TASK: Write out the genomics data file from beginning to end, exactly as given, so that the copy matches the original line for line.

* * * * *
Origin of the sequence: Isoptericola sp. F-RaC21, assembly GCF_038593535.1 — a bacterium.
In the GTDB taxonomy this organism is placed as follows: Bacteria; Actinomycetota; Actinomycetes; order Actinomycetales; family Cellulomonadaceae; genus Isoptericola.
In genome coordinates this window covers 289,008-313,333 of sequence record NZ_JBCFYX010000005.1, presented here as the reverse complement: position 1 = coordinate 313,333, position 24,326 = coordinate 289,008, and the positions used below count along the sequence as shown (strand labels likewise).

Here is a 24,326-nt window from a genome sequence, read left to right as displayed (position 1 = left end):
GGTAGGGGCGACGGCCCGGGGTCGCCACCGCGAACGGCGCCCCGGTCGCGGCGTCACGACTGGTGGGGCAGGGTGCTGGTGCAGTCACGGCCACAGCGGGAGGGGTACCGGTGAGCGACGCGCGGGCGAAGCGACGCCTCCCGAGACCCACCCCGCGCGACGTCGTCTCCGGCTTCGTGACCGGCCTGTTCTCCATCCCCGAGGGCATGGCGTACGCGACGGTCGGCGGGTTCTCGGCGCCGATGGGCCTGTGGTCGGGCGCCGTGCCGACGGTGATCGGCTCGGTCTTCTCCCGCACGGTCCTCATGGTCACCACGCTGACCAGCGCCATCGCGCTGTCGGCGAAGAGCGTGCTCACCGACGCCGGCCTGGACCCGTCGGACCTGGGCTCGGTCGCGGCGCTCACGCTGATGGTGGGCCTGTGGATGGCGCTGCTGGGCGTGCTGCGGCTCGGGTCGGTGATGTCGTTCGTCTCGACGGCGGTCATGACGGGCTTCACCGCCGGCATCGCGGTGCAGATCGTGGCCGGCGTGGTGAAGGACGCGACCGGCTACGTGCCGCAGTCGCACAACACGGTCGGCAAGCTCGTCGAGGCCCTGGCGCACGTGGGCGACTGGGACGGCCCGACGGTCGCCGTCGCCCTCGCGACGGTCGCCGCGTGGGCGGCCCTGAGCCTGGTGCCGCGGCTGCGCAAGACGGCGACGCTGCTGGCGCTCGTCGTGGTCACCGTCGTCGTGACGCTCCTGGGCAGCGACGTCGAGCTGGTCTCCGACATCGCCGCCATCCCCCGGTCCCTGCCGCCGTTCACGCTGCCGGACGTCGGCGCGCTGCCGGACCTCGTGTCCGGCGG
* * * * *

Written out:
Origin of the sequence: Isoptericola sp. F-RaC21, assembly GCF_038593535.1 — a bacterium.
In the GTDB taxonomy this organism is placed as follows: Bacteria; Actinomycetota; Actinomycetes; order Actinomycetales; family Cellulomonadaceae; genus Isoptericola.
In genome coordinates this window covers 289,008-313,333 of sequence record NZ_JBCFYX010000005.1, presented here as the reverse complement: position 1 = coordinate 313,333, position 24,326 = coordinate 289,008, and the positions used below count along the sequence as shown (strand labels likewise).

Here is a 24,326-nt window from a genome sequence, read left to right as displayed (position 1 = left end):
GGTAGGGGCGACGGCCCGGGGTCGCCACCGCGAACGGCGCCCCGGTCGCGGCGTCACGACTGGTGGGGCAGGGTGCTGGTGCAGTCACGGCCACAGCGGGAGGGGTACCGGTGAGCGACGCGCGGGCGAAGCGACGCCTCCCGAGACCCACCCCGCGCGACGTCGTCTCCGGCTTCGTGACCGGCCTGTTCTCCATCCCCGAGGGCATGGCGTACGCGACGGTCGGCGGGTTCTCGGCGCCGATGGGCCTGTGGTCGGGCGCCGTGCCGACGGTGATCGGCTCGGTCTTCTCCCGCACGGTCCTCATGGTCACCACGCTGACCAGCGCCATCGCGCTGTCGGCGAAGAGCGTGCTCACCGACGCCGGCCTGGACCCGTCGGACCTGGGCTCGGTCGCGGCGCTCACGCTGATGGTGGGCCTGTGGATGGCGCTGCTGGGCGTGCTGCGGCTCGGGTCGGTGATGTCGTTCGTCTCGACGGCGGTCATGACGGGCTTCACCGCCGGCATCGCGGTGCAGATCGTGGCCGGCGTGGTGAAGGACGCGACCGGCTACGTGCCGCAGTCGCACAACACGGTCGGCAAGCTCGTCGAGGCCCTGGCGCACGTGGGCGACTGGGACGGCCCGACGGTCGCCGTCGCCCTCGCGACGGTCGCCGCGTGGGCGGCCCTGAGCCTGGTGCCGCGGCTGCGCAAGACGGCGACGCTGCTGGCGCTCGTCGTGGTCACCGTCGTCGTGACGCTCCTGGGCAGCGACGTCGAGCTGGTCTCCGACATCGCCGCCATCCCCCGGTCCCTGCCGCCGTTCACGCTGCCGGACGTCGGCGCGCTGCCGGACCTCGTGTCCGGCGG